Elon Musk has become a target of Chinese netizens’ ire after reports that the Chinese Permanent Mission to UN and other International Organizations in Vienna sent a note verbale earlier this month informing the secretary-general of the United Nations General Assembly of two close encounters China’s space station has had with SpaceX Starlink satellites, “which constituted dangers to the life or health of astronauts” aboard the Chinese space station.
Between May 16 and June 24, the Starlink-1095 satellite descended from an orbit altitude of 555 kilometers to an orbit of around 382 km, forcing China’s Tianhe space station core module to conduct an evasive maneuver on July 1 to avoid a potential collision.
On Oct 21, the maneuvers of the Starlink-2305 satellite brought it into dangerous proximity to the space station, forcing the latter to again perform an evasive maneuver to avoid the risk of collision.
SpaceX is yet to respond. However, this isn’t the first time the company’s satellites have posed a risk to astronauts. The US space agency NASA called off a scheduled space walk in November due to risks posed by Starlink satellites, which the company “had to shift to reduce the probability of collision,” Musk tweeted. “Not great, but not terrible either.”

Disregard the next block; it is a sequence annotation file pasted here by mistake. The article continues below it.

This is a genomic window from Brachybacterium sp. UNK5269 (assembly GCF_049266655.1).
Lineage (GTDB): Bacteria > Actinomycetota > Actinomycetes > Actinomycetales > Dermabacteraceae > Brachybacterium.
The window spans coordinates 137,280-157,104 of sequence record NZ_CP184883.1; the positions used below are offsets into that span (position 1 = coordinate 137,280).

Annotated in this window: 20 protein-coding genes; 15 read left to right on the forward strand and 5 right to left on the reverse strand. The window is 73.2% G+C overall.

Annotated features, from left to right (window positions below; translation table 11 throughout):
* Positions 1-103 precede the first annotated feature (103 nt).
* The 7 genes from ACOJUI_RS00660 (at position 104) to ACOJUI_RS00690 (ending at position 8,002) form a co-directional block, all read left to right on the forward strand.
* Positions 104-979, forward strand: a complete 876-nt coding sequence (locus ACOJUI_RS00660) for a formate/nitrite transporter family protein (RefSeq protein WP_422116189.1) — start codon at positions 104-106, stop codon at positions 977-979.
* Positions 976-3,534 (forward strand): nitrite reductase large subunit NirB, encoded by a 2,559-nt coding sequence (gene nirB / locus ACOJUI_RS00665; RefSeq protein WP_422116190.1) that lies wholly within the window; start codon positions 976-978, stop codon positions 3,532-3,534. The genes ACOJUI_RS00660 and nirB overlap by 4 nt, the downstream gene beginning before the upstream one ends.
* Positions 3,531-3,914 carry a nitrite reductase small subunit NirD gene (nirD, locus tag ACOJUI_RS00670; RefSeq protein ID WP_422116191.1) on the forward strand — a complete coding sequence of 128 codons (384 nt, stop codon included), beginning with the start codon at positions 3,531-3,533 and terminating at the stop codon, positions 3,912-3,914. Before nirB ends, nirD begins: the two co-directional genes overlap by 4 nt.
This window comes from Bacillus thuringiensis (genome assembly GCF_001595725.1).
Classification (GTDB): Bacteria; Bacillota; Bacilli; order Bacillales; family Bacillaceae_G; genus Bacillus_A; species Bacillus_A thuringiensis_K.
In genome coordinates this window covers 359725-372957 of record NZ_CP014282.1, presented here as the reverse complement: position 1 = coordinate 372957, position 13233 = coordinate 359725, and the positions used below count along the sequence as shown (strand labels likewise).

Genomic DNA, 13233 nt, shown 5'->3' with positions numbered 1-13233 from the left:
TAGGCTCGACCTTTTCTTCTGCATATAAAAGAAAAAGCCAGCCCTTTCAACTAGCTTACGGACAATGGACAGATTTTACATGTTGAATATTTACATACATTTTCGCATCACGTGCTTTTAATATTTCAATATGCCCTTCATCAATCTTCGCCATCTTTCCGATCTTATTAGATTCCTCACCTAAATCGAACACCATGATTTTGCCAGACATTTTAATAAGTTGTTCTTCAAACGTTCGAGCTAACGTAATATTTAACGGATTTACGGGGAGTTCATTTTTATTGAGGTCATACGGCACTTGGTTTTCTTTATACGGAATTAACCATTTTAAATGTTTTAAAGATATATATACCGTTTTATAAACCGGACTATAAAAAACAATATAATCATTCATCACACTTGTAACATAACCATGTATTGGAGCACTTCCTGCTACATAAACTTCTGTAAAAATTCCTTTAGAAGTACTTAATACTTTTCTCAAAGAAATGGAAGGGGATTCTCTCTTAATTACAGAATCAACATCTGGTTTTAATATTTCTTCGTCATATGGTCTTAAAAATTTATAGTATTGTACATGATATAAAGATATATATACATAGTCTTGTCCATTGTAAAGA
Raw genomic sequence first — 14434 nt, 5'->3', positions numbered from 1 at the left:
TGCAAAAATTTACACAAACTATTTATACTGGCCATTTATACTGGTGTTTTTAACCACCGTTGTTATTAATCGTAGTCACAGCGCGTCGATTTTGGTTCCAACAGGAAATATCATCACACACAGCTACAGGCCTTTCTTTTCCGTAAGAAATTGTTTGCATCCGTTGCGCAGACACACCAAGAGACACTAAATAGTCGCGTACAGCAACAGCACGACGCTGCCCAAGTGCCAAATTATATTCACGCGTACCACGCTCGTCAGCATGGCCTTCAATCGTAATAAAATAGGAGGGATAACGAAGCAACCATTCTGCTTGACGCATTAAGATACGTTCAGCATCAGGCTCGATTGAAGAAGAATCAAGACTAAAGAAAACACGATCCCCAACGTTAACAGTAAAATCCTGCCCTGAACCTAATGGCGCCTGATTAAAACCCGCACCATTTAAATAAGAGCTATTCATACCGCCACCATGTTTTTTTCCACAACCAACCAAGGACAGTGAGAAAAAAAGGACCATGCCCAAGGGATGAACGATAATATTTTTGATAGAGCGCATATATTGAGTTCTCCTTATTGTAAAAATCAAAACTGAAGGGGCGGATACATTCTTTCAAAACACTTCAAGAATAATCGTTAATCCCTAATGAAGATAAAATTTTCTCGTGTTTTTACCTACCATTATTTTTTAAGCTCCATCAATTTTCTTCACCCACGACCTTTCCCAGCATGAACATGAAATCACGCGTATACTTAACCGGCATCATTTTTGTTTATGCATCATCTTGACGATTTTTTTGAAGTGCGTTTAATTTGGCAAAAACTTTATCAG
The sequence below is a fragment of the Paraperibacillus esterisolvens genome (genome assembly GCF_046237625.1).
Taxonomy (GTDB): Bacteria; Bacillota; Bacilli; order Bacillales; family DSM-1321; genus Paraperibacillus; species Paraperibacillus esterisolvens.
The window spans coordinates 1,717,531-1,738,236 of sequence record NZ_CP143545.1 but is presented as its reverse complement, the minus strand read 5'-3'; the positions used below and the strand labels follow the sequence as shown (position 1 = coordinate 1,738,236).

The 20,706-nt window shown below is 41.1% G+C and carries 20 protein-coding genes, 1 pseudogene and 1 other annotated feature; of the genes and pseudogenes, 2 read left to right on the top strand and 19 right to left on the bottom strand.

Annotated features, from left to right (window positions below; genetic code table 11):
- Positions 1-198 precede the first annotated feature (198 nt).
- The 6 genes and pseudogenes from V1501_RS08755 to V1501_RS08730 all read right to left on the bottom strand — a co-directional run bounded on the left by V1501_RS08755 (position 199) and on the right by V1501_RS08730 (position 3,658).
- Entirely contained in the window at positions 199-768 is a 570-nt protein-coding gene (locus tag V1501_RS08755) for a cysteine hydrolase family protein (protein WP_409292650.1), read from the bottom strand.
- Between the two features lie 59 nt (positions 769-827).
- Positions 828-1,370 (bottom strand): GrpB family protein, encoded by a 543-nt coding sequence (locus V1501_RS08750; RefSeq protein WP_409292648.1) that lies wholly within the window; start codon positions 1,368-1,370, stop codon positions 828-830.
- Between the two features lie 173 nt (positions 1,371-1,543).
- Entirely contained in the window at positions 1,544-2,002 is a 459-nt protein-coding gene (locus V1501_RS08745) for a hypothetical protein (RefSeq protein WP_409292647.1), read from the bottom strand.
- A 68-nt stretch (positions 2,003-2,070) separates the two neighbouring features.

However, the potential outcome of a collision would be terrible no matter how much Musk tries to downplay the risks. Any collision between a satellite and a manned spacecraft would likely prove fatal to the astronauts on board. Even if two satellites collided, it would cause dangerous space debris.
According to research by the Astronautics Research Group at the University of Southampton in the United Kingdom, Starlink satellites alone are involved in about 1,600 close encounters between two spacecraft every week, accounting for about half of all such incidents. And there are many small satellites in space, not only those of Starlink, but others, which, if not well controlled, would almost inevitably lead to a collision of some kind.
According to the UN Online Index of Objects Launched into Outer Space, the total number of objects launched into space is 12,017, of which 5,860, more than one-third, belong to the United States.
The Chinese document calls for all parties who are utilizing space, whether government agencies or nongovernment entities, to do so responsibly. That is a call that must be heeded to prevent a space tragedy.
Zhang Zhouxiang, China Daily